- 1 WHAT IS IT?
- 2 WHAT CAUSES IT?
- 3 WHY IS IT A PROBLEM?
- 4 WHAT MAKES US SUSPECT IT?
- 5 HOW DO WE CONFIRM A DIAGNOSIS?
- 6 HOW DO WE RULE OTHER DIAGNOSES OUT?
- 7 HOW DO WE TREAT IT?
- 8 HOW WELL DO THE PATIENTS DO?
- 9 WAS THERE A WAY TO PREVENT IT?
- 10 WHAT ELSE ARE WE WORRIED ABOUT?
- 11 OTHER HY FACTS?
- 12 ARCHIVE OF STANDARDIZED EXAM QUESTIONS
- 13 FURTHER READING
WHAT IS IT?
Normal-pressure hydrocephalus (NPH) is a condition where CSF volumes/pressures are elevated episodically (but do not increase the volume of the subarachnoid space).
WHAT CAUSES IT?
The exact cause of this condition is not well understood. It is thought to perhaps be caused by impaired CSF outflow from the brain.
WHY IS IT A PROBLEM?
This episodic increase of CSF pressure will cause the ventricles in the brain to dilate, which in turn distorts the fibers of the corona radiata. This leads to the classic triad of urinary incontinence, ataxia, and cognitive dysfunction.
WHAT MAKES US SUSPECT IT?
Common Chief Complaints:
- Urinary incontinence
- Gait instability (i.e. ataxia)
- Memory problems
History Of Present Illness:
Other key features of this condition include:
- Other cognitive changes: decreased attention, increased apathy, diagnosis of dementia
- Lower body bradykinesia
- Tremor (sometimes)
- Slow shuffling gait
*This condition can present as “lower body parkinsonism”
Physical Exam Findings
Mental status exam can reveal:
- Decreased memory
- Decreased attention
Gait exam can reveal:
- Wide based gait
- Slow shuffling steps where feet can not be picked up off floor
- Difficulty turning
Other neurological exam: focal neurological findings are not characteristic of this condition.
HOW DO WE CONFIRM A DIAGNOSIS?
Lumbar puncture may reveal elevated opening pressure. Conducting this study will also sometimes improve the patient’s symptoms (by draining excess CSF).
Imaging studies (CT/MRI) can show ventricular enlargement that is out of proportion to the atrophy of the sulcus.
HOW DO WE RULE OTHER DIAGNOSES OUT?
Absence of headaches or signs of increased intracranial pressure typically are not seen in this condition (hence its name). If patients present with these signs (such as papilledema) the diagnosis of normal pressure hydrocephalus is less likely.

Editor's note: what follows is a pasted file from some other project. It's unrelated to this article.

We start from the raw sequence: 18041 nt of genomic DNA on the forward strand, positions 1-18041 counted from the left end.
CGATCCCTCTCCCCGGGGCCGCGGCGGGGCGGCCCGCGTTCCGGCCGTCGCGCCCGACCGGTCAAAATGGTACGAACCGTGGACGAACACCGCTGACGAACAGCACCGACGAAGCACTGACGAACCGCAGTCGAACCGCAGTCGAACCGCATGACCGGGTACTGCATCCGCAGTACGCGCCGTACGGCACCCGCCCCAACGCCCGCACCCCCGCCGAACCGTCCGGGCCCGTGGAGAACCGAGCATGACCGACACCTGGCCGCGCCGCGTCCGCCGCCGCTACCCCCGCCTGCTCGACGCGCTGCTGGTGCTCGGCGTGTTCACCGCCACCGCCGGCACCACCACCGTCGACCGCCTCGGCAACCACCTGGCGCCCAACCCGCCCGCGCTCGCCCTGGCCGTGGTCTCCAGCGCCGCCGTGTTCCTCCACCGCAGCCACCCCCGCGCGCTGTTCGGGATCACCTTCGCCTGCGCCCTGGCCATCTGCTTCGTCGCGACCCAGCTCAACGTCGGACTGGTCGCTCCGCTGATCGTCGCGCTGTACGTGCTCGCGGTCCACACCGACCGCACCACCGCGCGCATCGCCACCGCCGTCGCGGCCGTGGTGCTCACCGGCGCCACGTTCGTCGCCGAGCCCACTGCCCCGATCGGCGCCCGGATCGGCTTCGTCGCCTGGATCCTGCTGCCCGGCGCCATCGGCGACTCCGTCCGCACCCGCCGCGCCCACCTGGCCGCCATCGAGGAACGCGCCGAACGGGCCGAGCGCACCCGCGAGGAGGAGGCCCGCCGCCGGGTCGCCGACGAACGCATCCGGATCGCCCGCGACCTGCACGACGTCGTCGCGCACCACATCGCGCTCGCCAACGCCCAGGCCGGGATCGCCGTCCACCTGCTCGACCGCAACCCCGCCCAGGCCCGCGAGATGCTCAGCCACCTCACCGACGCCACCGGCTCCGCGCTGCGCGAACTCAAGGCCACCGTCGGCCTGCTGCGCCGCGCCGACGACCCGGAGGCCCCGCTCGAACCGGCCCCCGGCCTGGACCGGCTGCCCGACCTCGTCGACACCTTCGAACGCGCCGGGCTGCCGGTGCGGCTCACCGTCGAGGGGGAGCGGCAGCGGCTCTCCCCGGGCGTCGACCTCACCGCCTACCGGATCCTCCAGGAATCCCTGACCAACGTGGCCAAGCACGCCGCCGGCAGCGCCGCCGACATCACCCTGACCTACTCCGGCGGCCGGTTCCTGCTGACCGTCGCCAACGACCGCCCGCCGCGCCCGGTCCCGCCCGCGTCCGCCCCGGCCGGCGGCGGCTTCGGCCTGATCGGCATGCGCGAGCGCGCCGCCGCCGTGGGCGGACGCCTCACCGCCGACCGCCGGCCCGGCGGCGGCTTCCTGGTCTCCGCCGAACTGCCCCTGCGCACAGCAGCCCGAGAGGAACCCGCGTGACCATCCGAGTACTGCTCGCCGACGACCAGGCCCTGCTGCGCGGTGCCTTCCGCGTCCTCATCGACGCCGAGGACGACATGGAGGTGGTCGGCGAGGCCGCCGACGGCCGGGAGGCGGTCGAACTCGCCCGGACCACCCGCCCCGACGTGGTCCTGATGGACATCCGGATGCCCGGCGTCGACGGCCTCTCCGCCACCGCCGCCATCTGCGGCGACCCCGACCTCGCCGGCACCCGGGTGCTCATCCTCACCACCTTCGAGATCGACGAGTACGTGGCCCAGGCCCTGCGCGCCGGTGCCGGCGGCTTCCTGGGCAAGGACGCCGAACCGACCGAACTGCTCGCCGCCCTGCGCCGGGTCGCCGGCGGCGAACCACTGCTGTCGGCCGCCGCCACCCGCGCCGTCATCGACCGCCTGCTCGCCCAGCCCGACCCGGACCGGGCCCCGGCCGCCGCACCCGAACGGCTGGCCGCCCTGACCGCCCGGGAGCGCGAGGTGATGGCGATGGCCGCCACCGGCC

HOW DO WE TREAT IT?
Serial lumbar puncture (initial treatment) can be conducted to remove the CSF that is responsible for NPH. This is only a temporary measure and most patients will require a more permanent solution.
Ventriculoperitoneal shunt (permanent treatment) that drains the excess CSF to the abdominal peritoneal cavity (reducing volume of CSF). If performed early enough, shunting can reverse the symptoms.
HOW WELL DO THE PATIENTS DO?
This condition is reversible if it is diagnosed and treated early on.
WAS THERE A WAY TO PREVENT IT?
N/A (idiopathic etiology)
WHAT ELSE ARE WE WORRIED ABOUT?
Dementia can be caused by this condition.
Irreversible brain damage might be the end result of this disease process.
OTHER HY FACTS?
This condition is often misdiagnosed as Parkinson disease or Alzheimer disease because of its chronic and insidious nature of symptoms.
Standardized exam buzzwords:
- “Wet, wobbly, and wacky” refers to the classic triad of incontinence, ataxia, and cognitive dysfunction that is associated with this condition.
Why is the pressure normal? The current theory is that as the ventricles in the brain dilate the pressure in the brain will remain normal.
ARCHIVE OF STANDARDIZED EXAM QUESTIONS
This archive compiles standardized exam questions that relate to this topic.
Page Updated: 07.15.2016